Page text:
A movement known as “radical orthodoxy,” is gaining prominence in the theological community, and has also been strongly affected by the growth of postmodernism in the secular culture.
First Things magazine (February) reports that radical orthodoxy is led by a group of Anglican and Roman Catholic thinkers from Cambridge University in response to postmodernist concepts that elevate the role of power and personal interest in shaping language, society, and even human consciousness.
Writer R.R. Reno, a critic of the movement, notes that such leading radical orthodox thinkers as John Milbank, Graham Ward and Catherine Pickstock “hope to articulate an encompassing Christian perspective that will supersede and replace secularisms both modern and postmodern.”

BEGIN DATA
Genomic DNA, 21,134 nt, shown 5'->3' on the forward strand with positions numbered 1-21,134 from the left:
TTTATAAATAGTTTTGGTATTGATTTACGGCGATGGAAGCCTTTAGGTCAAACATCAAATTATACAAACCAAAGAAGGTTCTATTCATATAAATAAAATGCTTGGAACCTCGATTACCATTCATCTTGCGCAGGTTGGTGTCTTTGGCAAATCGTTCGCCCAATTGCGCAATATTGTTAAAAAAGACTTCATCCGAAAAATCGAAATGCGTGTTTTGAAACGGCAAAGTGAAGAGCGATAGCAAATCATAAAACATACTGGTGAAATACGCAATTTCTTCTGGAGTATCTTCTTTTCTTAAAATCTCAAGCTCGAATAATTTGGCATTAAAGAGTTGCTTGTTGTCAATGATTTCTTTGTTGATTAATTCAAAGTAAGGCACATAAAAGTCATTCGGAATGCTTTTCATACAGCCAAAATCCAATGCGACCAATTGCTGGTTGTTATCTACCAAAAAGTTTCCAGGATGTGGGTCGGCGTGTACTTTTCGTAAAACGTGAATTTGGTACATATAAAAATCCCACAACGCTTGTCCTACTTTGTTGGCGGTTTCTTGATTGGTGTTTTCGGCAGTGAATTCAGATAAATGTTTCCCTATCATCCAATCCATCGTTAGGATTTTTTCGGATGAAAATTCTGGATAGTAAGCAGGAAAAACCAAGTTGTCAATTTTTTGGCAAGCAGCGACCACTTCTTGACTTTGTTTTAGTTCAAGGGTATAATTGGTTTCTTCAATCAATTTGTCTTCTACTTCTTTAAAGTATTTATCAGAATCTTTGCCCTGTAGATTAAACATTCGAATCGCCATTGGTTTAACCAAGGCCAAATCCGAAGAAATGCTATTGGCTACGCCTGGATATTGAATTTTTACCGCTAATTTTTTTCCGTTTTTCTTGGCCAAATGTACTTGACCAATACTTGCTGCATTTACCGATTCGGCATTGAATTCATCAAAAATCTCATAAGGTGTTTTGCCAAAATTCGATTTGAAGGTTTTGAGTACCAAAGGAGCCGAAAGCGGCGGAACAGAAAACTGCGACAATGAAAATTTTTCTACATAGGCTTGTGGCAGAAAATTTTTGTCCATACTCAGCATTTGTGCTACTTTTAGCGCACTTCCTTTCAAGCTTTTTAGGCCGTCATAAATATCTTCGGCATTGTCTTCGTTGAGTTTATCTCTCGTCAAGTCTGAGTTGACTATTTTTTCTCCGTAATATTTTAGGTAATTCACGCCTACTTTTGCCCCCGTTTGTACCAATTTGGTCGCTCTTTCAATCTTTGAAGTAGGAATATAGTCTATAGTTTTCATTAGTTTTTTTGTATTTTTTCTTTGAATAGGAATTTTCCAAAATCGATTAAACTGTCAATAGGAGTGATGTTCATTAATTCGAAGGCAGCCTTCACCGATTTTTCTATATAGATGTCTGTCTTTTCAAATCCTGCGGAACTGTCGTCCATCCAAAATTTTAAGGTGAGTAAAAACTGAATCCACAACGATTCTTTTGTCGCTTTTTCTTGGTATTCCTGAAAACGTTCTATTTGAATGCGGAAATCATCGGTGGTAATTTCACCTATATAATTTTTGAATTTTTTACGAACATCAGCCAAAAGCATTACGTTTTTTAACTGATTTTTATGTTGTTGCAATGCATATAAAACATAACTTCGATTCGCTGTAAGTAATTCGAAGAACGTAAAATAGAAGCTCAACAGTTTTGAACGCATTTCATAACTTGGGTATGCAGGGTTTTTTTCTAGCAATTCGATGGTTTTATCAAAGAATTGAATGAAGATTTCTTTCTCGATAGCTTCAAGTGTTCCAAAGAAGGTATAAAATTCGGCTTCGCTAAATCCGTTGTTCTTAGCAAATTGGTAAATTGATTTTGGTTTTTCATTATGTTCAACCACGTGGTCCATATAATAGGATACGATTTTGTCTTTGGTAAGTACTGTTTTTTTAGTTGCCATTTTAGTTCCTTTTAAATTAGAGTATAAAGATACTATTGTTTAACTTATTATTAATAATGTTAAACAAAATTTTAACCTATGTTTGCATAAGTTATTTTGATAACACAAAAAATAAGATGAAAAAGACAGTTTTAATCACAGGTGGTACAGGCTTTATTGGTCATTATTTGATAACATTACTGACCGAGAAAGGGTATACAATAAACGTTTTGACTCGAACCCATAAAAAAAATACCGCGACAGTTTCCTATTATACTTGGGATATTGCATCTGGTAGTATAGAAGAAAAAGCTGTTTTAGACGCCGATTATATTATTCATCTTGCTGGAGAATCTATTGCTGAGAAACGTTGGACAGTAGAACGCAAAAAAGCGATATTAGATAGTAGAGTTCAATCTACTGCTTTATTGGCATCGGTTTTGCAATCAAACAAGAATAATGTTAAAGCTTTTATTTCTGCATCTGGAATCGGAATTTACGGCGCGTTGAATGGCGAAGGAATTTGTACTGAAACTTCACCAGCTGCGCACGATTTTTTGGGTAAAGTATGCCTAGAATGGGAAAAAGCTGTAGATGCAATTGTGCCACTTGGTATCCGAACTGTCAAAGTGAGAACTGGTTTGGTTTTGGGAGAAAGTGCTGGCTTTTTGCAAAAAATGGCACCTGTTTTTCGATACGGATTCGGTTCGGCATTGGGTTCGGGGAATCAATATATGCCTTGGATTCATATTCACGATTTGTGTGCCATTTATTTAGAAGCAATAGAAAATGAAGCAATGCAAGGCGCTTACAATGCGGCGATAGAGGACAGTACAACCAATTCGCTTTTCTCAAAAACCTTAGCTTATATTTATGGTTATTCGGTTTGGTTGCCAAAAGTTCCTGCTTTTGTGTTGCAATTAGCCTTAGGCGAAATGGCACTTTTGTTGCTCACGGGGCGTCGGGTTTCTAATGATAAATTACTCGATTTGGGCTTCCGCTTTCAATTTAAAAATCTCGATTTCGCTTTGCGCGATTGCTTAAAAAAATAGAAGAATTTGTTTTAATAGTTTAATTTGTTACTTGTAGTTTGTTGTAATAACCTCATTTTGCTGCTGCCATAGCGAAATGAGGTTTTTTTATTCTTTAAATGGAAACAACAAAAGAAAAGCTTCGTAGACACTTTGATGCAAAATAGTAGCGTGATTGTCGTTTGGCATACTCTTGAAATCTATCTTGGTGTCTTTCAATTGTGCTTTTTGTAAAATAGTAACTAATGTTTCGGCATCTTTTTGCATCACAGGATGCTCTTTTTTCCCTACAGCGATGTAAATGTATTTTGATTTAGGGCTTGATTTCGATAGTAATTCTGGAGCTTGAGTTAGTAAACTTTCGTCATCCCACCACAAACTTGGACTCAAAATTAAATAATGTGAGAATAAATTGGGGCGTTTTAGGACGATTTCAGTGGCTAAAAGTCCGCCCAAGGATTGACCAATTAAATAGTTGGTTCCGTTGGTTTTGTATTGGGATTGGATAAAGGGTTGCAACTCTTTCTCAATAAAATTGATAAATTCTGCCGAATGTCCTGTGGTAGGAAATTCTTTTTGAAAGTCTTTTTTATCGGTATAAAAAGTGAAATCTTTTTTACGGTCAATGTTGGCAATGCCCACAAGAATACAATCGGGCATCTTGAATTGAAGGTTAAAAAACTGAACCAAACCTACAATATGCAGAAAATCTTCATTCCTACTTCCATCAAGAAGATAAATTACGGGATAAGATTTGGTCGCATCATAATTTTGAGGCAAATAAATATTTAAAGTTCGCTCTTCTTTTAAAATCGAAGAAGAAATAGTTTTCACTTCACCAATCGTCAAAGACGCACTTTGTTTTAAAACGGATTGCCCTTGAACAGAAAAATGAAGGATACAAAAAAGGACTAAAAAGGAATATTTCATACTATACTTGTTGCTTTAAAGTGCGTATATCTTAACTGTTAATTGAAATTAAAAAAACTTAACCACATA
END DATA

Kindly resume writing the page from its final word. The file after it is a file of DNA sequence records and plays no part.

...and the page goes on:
Radical orthodoxy is complex and somewhat abstract, emphasizing the importance of theological speculation. For instance, Millbank and Ward hold a view of Christ’s atonement that places more emphasis on human co-creation and cooperation with God than on traditional sources that see Christ as primarily present in the church and Scriptures.
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